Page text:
Sarah Harding on swapping pop hits for pottery in Ghost ahead of Sunderland show

Sarah Harding and Andy Moss in Ghost. Photos by Matt Martin.

Sarah Harding and Andy Moss in Ghost. Photos by Matt Martin.

0
Have your say

Q:How exciting is it to be making your stage debut in Ghost - The Musical?

A: It’s a bit of everything – excitement, nervousness, fear, elation, everything really. I didn’t know if I had it in me to do a musical because when you’re doing film or TV you can always do retakes, but you can’t do that with a musical. But the one thing you do get is lots of rehearsal time, just like you would have if you were doing a concert tour.

It’s like a Girls Aloud tour, except instead of dancing I’m learning lines. I’m learning new songs but I don’t have to learn 20 new dance routines, it’s 20 pages – well, triple that – of dialogue. But your muscle memory takes over and it becomes second nature, just like it did when we were rehearsing our tours back in the day.

Q: What was it about this particular show that made you say yes?

A: I took it on because I really connected with the story. I think everyone can relate on some scale to losing somebody they’ve loved. It really isn’t hard for me to turn on the waterworks. (Laughs)

Q: Has musical theatre always been an ambition?

A scene from the new tour.

A scene from the new tour.

A: I did a bit of training in acting when I was younger but singing was always my forte. I’ve done a few bits and bobs acting wise, like St Trinian’s, but this is my first proper lead. There were a few female leads in St Trinian’s but this is the only female lead, apart from Oda Mae Brown (Jacqui Dubois).

It was the same with Girls Aloud; there was me and four other girls. Now when I’m singing my solo it’s all eyes on me and it’s me on my own. I don’t have my dancers like I would if I was doing a solo gig, it’s just me, I’m being Molly, I’m singing a heart-felt ballad and I’m acting at the same time, so it’s a completely different kettle of fish.

Q: What’s your take on Molly?

A: She’s a strong lady but she’s vulnerable. She’s lost the man she thought she was about to marry. She was deeply, devastatingly in love with Sam (Andy Moss) and he was taken from her so suddenly. They never had chance to say goodbye. There was no closure.

Jacqui Dubois as Oda Mae Brown.

Jacqui Dubois as Oda Mae Brown.

Q: Is she someone you can relate to?

Yes, I can. I’ve been heartbroken and it’s really tough. And from Sam’s point of view he probably feels the same because he doesn’t feel it was his time to go. Things have to be resolved before he can finally say goodbye.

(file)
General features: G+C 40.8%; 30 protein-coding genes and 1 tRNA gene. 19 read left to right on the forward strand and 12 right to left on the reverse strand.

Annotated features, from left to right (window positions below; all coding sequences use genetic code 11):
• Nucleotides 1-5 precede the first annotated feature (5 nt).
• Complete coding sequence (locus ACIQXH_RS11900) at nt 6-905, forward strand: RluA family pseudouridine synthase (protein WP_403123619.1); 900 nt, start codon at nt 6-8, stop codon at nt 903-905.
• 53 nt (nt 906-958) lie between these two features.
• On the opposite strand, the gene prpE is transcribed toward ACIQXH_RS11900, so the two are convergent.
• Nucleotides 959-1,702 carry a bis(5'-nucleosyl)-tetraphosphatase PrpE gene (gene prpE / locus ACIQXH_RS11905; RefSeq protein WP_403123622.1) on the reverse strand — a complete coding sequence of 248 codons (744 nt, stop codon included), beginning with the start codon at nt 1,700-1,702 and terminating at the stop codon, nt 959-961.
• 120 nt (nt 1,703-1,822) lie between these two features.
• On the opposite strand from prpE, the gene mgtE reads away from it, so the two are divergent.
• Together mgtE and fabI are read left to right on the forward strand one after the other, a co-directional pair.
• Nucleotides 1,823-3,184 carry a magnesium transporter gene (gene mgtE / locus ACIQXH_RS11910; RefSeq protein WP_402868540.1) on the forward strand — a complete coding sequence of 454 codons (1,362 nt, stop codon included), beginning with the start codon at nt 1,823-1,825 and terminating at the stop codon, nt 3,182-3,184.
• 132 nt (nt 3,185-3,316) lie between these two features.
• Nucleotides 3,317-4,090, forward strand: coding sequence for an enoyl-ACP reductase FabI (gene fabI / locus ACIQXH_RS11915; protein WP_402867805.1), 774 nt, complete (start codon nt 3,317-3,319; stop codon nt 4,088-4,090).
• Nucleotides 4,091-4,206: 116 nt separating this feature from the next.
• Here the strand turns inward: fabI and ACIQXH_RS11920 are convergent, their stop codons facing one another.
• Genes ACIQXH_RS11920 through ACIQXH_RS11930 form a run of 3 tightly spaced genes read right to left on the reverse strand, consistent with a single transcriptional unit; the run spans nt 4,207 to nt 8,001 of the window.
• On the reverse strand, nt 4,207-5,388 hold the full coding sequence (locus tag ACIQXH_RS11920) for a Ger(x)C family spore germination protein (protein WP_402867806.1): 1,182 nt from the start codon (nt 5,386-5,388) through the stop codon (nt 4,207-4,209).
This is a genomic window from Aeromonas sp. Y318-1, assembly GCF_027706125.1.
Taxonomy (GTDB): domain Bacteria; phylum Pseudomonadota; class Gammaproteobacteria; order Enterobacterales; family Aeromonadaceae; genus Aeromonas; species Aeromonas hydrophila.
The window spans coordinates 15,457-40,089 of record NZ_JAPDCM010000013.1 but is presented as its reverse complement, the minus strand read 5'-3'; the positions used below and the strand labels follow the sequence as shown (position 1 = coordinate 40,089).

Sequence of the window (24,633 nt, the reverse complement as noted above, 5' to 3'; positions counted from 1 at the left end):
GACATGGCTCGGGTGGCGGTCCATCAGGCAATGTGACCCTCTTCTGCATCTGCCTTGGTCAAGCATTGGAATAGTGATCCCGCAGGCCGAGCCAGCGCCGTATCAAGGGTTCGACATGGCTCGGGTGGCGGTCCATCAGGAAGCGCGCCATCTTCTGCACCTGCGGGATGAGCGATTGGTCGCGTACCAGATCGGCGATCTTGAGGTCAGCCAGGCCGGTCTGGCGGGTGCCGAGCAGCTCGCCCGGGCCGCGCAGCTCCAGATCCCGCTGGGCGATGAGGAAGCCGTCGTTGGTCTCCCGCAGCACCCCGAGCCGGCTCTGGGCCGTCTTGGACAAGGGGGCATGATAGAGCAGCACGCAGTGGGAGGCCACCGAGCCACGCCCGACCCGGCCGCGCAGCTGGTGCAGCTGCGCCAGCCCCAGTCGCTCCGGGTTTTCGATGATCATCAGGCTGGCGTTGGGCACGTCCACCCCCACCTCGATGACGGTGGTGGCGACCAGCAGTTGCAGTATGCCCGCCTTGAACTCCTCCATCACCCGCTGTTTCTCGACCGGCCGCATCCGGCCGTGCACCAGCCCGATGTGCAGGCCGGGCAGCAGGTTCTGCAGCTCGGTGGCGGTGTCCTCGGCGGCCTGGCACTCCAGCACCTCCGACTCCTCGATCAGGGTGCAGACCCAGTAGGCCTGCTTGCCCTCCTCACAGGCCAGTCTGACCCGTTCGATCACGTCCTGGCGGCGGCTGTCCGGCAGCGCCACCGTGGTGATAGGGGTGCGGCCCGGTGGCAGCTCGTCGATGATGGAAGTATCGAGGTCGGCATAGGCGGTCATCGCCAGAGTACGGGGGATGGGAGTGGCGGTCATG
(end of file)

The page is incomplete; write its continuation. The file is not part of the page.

Q: How is it working with Andy Moss, who plays Sam?

A: I love Andy so much. He’s like my teddy bear. I’m like ‘Andy, you’re the actor, you’re the professional one, how would you do it?’ We’re doing our duets, there are a few times when it’s us and Sam Ferriday (Carl), then there’s the whole ensemble… We’re becoming like a family. The first week of rehearsals was the toughest for me because most of the cast have done this before. They’ve trained or they’ve acted before full-time. They’ve had that experience I’ve never had before. I’ve been on stage and I’ve been a singer, but I’ve been a pop singer, not a musical theatre singer. But they have taken me under their wing.

Q: Is it strange being on the road without your Girls Aloud bandmates?

A: It is strange, I’m not gonna lie, but Jacqui who plays Oda Mae has really taken me under her wing. She’s had 30 years’ experience doing this so if there’s anyone who’s going to help me with ‘How would you do that? How would you react? How do internalise? How do you externalise?’ it’s Jacqui. I’m learning all these new different terms like ‘downstage centre’ and ‘midstage centre’.

I’m like ‘What? We didn’t have that in the band!’ It was just ‘Get here, get there, here’s your dance partner, get the audience going, belt one out’. I’m hoping this is going to add another string to my bow and it’s going to show people I’m capable of more than just being on stage going ‘Come on everybody!’ It’s a massive learning curve for me. It’s almost like I’ve been sent to summer stage camp. One thing I always wanted to do as a child was go to full-time drama college but my parents couldn’t afford it. So this has been like boot camp and I’m loving it.

•Ghost the Musical is at Sunderland Empire from September 26 to October 1. Tickets available from the Box Office, the ticket centre 0844 871 3022 or www.ATGtickets.com/Sunderland